July 15th, 2012 by James Ayre
Lemurs are the world’s most endangered mammals, an International Union for Conservation of Nature conference has found.
Lemurs are a very diverse group of primates endemic to Madagascar.
An IUCN workshop met this week in Madagascar in order to discuss the Earth’s 103 remaining lemur species — conservation efforts there have been deteriorating the past couple of years amid political turmoil.
“Madagascar has, by far, the highest proportion of threatened species of any primate habitat region or any one country in the world. As a result, we now believe that lemurs are probably the most endangered of any group of vertebrates,” said primatologist Christoph Schwitzer, one of the conference organisers.
More than 90 percent of the Earth’s lemur species were upgraded to critically endangered, endangered, or vulnerable on the IUCN’s Threatened Species list. Lemurs are only found on the Indian Ocean island of Madagascar.
The continued destruction of their tropical forest habitat, and a continuing upsurge in bushmeat hunting, has greatly depleted lemur numbers since conservation efforts began to fail after a coup in 2009, the IUCN said in a statement late on Friday.
“Following this coup, there has been a serious breakdown of protective measures, with two key protected areas in northern Madagascar, Masoala National Park and Marojejy National Park, both of them part of a UNESCO complex of World Heritage Sites.”
“Political uncertainty has increased poverty and accelerated illegal logging. Hunting of these animals has also emerged as a more serious threat than previously imagined,” it found.
“The bush meat trade also affected tortoises and other species. Madagascar’s lemurs represent 20 percent of all primates, concentrated in an area less than one percent of global land area where apes roam.”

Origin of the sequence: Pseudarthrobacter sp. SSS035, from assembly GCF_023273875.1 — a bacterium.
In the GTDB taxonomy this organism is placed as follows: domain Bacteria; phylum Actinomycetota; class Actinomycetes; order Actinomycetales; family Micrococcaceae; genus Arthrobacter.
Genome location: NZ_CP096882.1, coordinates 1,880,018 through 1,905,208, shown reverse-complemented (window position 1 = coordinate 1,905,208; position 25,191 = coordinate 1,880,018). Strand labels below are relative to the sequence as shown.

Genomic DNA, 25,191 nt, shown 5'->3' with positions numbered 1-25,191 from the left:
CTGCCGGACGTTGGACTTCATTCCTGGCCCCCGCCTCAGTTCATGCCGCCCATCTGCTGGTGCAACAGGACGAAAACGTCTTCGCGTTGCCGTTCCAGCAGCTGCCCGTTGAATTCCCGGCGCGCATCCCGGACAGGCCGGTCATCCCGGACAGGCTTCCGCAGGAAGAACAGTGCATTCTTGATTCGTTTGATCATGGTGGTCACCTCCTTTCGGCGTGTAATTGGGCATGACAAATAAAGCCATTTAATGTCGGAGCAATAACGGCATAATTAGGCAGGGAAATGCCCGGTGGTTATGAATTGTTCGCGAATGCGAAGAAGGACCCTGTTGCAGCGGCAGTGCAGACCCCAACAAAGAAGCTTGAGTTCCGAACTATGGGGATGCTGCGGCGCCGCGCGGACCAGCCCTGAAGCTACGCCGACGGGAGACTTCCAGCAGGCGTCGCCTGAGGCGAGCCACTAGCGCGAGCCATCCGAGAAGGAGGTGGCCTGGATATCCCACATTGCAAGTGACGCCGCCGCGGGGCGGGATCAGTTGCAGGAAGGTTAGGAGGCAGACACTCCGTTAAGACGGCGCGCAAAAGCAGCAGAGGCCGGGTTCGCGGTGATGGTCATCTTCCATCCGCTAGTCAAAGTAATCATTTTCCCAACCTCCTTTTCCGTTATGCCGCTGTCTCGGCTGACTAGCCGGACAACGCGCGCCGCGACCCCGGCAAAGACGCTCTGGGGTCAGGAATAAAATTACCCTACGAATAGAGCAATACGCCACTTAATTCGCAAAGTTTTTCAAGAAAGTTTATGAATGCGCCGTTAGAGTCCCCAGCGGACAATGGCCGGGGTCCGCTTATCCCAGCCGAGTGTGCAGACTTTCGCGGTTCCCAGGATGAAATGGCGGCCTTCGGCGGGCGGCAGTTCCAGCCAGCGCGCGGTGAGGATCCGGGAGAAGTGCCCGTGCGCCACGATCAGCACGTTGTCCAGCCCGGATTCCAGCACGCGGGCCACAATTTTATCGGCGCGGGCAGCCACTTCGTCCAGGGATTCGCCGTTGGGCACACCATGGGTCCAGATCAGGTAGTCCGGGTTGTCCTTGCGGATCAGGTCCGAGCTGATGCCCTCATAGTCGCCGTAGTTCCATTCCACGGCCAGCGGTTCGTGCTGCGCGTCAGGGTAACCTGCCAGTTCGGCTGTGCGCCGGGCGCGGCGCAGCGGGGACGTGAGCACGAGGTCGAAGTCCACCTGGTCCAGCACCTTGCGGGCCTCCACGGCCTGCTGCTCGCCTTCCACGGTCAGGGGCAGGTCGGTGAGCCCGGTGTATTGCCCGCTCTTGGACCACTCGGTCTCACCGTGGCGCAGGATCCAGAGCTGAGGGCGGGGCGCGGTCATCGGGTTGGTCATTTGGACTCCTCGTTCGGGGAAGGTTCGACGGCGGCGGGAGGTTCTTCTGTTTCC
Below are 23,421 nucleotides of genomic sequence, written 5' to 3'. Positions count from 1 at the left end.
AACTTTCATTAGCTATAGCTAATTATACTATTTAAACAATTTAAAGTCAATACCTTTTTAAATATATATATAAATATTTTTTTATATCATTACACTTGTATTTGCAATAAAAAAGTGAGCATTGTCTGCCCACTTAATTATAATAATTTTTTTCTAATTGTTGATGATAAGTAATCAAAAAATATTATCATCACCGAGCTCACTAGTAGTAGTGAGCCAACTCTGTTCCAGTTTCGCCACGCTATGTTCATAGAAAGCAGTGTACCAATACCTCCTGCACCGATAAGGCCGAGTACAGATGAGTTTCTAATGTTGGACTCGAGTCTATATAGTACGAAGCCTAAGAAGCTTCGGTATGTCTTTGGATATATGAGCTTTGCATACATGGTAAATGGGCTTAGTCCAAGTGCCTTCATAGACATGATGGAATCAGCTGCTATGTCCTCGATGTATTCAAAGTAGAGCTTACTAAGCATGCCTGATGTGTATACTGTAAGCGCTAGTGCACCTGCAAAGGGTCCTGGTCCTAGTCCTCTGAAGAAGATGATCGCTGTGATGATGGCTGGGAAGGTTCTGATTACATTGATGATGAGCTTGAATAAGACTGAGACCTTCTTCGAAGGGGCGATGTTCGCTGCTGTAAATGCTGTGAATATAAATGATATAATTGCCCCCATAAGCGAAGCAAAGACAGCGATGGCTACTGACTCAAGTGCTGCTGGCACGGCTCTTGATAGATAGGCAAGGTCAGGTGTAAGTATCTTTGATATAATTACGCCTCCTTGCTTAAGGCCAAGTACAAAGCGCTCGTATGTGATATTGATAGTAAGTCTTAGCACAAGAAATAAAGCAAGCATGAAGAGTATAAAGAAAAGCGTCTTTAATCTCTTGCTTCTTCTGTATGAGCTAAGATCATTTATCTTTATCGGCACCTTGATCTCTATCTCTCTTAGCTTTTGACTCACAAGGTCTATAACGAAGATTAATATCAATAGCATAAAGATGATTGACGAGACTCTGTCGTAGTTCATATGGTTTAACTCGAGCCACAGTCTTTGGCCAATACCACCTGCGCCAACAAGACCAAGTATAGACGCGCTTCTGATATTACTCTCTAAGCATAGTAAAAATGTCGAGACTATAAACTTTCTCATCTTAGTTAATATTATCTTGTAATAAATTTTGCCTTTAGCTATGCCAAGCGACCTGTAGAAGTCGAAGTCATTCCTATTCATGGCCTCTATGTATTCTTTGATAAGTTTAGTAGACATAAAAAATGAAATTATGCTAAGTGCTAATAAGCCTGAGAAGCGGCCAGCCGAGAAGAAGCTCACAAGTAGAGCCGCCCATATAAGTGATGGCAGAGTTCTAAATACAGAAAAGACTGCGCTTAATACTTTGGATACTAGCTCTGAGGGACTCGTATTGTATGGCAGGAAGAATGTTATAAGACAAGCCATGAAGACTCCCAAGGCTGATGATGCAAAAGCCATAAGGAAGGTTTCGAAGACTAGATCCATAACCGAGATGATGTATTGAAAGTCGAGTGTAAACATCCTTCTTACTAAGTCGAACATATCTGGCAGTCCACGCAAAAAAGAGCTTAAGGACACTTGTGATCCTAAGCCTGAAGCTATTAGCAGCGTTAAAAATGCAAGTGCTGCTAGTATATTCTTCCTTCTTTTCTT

40 new lemur species have been discovered in only the last 12 years.
Some basic information on Lemurs:
“Lemurs are a clade of strepsirrhine primates endemic to the island of Madagascar. The word ‘lemur’ derives from the word lemures (ghosts or spirits) from Roman mythology and was first used to describe a slender loris due to its nocturnal habits and slow pace, but was later applied to the primates on Madagascar.”
“Although lemurs often are confused with ancestral primates, the anthropoid primates (monkeys, apes, and humans) did not evolve from them; instead, lemurs merely share morphological and behavioral traits with basal primates.”
“Lemurs arrived in Madagascar around 62 to 65 mya by rafting on mats of vegetation at a time when ocean currents favored oceanic dispersal to the island. Since that time, lemurs have evolved to cope with an extremely seasonal environment and their adaptations give them a level of diversity that rivals that of all other primate groups.”
“Until shortly after humans arrived on the island around 2,000 years ago, there were lemurs as large as a male gorilla. Today, there are nearly 100 species of lemurs, and most of those species have been discovered or promoted to full species status since the 1990s.”
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